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Microsoft to cut up to 18,000 jobs

on July 17, 2014 11:42 AM

SEATTLE — Microsoft said Thursday that it planned to eliminate up to 18,000 jobs over the next year in a shake-up intended to help the company move more quickly in the market.

The cuts are the largest in the company’s 39-year history, representing about 14 percent of its workforce.

Microsoft will make the deepest cuts from the businesses it acquired from the Finnish phone maker Nokia. About 12,500 of the jobs being eliminated will come from the Nokia groups, resulting from the closing of a factory in Hungary and other changes.

That is about half the number of employees who joined Microsoft from Nokia a few months ago when Microsoft completed its acquisition of Nokia’s mobile business.

Microsoft said it would take a charge of $1.1 billion to $1.6 billion to cover severance and related costs from the layoffs over the next year.

On Thursday, Satya Nadella, the company’s chief executive, said in an email to employees announcing the job cuts that the layoffs are an effort to become more agile, a message he has given repeatedly since he took the job in February.

“Having a clear focus is the start of the journey, not the end,” he said in the email. “The more difficult steps are creating the organization and culture to bring our ambitions to life.”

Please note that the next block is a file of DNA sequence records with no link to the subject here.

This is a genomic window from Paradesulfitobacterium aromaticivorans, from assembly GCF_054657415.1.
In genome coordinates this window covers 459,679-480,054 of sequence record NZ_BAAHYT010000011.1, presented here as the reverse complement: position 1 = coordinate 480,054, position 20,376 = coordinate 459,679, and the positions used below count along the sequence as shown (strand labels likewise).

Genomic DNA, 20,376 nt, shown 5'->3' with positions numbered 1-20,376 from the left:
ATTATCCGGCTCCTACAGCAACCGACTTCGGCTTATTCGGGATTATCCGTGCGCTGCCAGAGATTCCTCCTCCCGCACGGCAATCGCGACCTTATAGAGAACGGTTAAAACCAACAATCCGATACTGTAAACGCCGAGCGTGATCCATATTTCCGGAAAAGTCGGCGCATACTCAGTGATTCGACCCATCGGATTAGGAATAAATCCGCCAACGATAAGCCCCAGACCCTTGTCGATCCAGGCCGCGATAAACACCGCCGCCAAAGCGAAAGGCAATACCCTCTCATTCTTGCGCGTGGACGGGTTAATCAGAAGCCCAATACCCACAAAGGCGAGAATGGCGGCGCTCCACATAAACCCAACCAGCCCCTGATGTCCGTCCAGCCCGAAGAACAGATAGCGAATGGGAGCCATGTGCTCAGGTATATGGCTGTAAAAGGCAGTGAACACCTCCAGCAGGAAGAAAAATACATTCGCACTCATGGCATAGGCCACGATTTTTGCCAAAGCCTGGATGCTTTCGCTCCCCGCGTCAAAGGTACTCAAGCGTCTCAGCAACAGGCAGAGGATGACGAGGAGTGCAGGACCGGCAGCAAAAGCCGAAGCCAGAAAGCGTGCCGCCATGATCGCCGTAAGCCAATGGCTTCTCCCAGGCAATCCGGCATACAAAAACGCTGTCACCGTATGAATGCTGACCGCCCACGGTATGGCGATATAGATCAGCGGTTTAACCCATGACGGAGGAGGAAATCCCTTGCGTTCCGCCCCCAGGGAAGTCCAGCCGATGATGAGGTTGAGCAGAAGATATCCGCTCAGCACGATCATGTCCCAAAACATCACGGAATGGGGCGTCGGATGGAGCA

He added: “The first step to building the right organization for our ambitions is to realign our work force.”

The huge job cuts in the businesses it acquired from Nokia raise questions about Microsoft’s plans in the market for mobile devices. The acquisition, initiated by Steven A. Ballmer, Microsoft’s previous chief executive, greatly increased the company’s presence in the hardware business, which is outside its traditional expertise. The deal has been an unpopular one with investors and many people insideMicrosoft.

Microsoft was often criticized for being unfocused during Ballmer’s tenure, and for having a swelling product line and layers of bureaucracy.

“Under the Ballmer era there were many layers of management and a plethora of expensive initiatives being funded that has thus hurt the strategic and financial position the company is in, especially in light of digesting the Nokia acquisition,” said Daniel Ives, an analyst at FBR Capital Markets, who called the cuts necessary.


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